Hylauronic Knee Injections – Do they work?
Intra-articular hyaluronic knee injections (also known as viscosupplementation) have been used since the 1970s to treat painful joint osteoarthritis conditions. Knee osteoarthritis is a chronic condition that involves inflammation and structural changes of the joints, resulting in joint pain and limitations to physical movement. It is one of the leading causes of disability among older people, with an estimated 560 million people living with the condition globally.
Hyaluronic acid is a naturally occurring substance in the body that helps lubricate and cushion our joints. Injections of the acid have soared in popularity both for elite sports people and everyday sufferers. They are believed to ease the pain of osteoarthritis in the knee by adding extra lubrication and a layer of cushioning between the articular surfaces of the joint (cartialage). It is important not to confuse these injections with cosmetic treatments using the same substance, where Hyaluronic acid is used on the face to enhance the plumpness of the skin.
The procedure is fast and relatively painless, with a local anesthetic administered to the upper side of the knee, and the injection taking seconds. Common brand names of hyaluronic acid are
- Hyalgan LL
- Supartz FX
- SynVisc One
When are the injections given?
In many cases, they are administered to those for whom first-line conventional treatments have not succeeded, like physiotherapy and NSAIDs. They might also be used when more traditional glucocorticosteroid injections have not worked. Although they can be used in the shoulders and hips, they are most commonly used to treat osteoarthritis in the knee.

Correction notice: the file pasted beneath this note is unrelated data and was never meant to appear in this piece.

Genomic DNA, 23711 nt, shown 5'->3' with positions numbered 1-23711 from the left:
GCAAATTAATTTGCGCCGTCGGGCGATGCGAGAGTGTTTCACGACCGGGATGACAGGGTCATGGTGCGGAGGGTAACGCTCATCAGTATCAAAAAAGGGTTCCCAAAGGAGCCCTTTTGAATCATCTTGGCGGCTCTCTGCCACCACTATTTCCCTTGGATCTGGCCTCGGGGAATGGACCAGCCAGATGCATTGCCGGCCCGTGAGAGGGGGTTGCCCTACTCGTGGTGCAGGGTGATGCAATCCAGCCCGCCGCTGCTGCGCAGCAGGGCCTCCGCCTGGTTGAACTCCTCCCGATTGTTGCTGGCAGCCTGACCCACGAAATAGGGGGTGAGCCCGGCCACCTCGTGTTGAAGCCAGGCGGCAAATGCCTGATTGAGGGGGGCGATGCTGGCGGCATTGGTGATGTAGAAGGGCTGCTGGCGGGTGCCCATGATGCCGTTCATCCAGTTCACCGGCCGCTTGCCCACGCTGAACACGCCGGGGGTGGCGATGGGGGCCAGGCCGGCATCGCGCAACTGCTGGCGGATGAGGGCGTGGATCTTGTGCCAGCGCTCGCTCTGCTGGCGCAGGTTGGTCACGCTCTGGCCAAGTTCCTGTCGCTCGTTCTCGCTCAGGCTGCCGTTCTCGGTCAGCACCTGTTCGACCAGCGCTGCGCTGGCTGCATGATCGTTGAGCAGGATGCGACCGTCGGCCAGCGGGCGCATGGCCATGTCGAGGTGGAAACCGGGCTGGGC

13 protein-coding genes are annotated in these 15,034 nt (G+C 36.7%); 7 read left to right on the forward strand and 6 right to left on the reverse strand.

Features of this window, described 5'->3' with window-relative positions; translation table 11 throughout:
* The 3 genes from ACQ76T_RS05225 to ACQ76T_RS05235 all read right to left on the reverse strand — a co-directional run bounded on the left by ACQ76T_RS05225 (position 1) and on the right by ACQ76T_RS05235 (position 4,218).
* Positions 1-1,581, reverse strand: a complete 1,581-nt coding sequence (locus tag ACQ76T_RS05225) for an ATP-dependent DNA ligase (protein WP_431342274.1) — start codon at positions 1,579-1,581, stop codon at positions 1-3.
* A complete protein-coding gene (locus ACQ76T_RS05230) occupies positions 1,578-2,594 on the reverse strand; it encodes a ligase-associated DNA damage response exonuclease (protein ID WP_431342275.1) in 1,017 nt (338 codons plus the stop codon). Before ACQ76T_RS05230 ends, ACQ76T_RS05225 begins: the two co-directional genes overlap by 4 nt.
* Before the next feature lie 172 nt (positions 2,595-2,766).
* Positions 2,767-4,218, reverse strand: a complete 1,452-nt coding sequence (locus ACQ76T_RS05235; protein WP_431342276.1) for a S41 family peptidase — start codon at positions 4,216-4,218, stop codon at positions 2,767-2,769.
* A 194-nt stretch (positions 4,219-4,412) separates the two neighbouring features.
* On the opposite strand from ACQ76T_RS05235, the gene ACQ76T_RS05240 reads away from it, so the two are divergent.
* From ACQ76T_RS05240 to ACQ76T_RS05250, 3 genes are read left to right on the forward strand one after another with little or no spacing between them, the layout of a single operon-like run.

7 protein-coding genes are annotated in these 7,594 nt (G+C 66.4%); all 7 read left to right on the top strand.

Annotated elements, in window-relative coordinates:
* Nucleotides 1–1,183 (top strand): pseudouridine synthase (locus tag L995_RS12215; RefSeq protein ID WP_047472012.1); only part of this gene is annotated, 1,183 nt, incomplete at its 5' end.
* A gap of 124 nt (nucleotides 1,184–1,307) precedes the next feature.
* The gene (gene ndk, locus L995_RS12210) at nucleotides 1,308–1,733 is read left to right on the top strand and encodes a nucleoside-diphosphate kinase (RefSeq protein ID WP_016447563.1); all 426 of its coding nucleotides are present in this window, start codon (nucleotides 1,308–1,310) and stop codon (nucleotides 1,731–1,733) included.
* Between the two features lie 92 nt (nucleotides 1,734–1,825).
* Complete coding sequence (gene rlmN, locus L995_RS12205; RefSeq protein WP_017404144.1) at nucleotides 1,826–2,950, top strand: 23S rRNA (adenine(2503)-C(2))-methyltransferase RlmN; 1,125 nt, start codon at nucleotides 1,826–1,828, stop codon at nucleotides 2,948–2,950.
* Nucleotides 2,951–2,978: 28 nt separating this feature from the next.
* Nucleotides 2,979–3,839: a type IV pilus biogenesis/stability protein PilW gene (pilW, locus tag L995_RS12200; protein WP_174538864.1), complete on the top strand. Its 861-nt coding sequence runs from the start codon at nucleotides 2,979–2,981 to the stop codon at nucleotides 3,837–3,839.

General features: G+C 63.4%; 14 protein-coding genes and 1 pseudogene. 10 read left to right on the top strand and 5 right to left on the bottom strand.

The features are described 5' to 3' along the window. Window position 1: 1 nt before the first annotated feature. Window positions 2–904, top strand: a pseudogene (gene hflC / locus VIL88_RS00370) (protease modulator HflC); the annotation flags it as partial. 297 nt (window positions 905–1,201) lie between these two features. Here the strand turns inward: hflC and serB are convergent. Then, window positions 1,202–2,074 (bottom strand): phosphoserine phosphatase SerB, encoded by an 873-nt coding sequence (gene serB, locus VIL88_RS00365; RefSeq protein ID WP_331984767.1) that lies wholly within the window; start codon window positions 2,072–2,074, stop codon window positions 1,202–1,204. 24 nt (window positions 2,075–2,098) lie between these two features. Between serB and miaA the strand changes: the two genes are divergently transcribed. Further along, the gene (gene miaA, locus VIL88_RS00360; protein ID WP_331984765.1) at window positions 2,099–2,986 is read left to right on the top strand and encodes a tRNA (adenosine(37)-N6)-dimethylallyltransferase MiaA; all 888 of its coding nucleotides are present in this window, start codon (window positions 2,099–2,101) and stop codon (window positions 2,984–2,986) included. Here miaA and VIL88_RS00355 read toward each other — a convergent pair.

Hyaluronic Knee Injections – do they work? What does the science say?
Hyaluronic injections are controversial in the medical and research communities. A quick search on google will bring up many conflicting results but with the majority claiming that they are no better than a placebo, with increased risk of side effects and adverse reactions. In the US, the American College of Rheumatology and Arthritis Foundation actually recommend against hylauronic acid injections for the treatment of osteoarthritis because of insufficient evidence of their effectiveness.
A 2022 review of 24 studies with a total of 8,997 participants found that hyaluronic acid injections had no clinically meaningful improvements in knee osteoarthritis pain compared with a placebo.
Earlier, research from 2018 on osteoarthritis in the hip also found that hyaluronic acid injections led to no significant improvements in pain scores compared with a placebo. Another 2019 research review had similar findings in that the injections were of little or no benefit.
In the UK one of the largest reviews of 50 years’ worth of study data featured in the renowned British Medical Journal – it concluded that there is scant evidence to recommend the use of Hyaluronic injections for knee osteoarthritis. In England, the National Institute for Health and Care Excellence (NICE) – the body that decides what to spend and what medicines to approve for patients – recommends against its use, but it is worth noting that healthcare systems in other countries including the USA still offer it to patients.In the study published in the BMJ, they covered 196 trials involving 21,163 patients, no small number.
The authors concluded: